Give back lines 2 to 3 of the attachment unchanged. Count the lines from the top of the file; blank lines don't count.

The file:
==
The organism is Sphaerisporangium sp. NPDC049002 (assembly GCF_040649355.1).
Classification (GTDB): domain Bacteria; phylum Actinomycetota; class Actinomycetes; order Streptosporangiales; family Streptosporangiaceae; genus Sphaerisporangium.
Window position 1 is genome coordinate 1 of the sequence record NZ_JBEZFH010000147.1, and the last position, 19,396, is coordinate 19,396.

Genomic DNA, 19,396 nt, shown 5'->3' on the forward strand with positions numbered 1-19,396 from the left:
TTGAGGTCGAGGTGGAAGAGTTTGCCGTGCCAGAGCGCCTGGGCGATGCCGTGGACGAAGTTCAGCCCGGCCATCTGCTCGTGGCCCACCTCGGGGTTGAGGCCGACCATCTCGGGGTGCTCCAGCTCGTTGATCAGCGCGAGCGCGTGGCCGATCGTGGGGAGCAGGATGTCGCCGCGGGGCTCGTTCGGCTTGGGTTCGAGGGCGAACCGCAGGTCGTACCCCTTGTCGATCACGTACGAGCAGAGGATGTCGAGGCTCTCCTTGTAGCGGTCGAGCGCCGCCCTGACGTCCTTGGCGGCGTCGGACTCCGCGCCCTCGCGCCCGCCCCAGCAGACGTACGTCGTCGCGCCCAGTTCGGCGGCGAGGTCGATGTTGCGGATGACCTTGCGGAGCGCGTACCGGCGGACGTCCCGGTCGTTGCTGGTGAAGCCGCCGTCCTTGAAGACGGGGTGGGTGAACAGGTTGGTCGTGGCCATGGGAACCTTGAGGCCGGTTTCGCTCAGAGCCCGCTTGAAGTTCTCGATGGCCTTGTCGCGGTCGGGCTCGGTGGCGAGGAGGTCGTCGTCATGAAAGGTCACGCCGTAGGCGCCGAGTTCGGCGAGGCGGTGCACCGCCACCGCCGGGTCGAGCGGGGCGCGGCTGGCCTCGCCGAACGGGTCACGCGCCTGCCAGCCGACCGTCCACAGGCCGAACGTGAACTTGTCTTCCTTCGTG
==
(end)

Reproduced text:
Classification (GTDB): domain Bacteria; phylum Actinomycetota; class Actinomycetes; order Streptosporangiales; family Streptosporangiaceae; genus Sphaerisporangium.
Window position 1 is genome coordinate 1 of the sequence record NZ_JBEZFH010000147.1, and the last position, 19,396, is coordinate 19,396.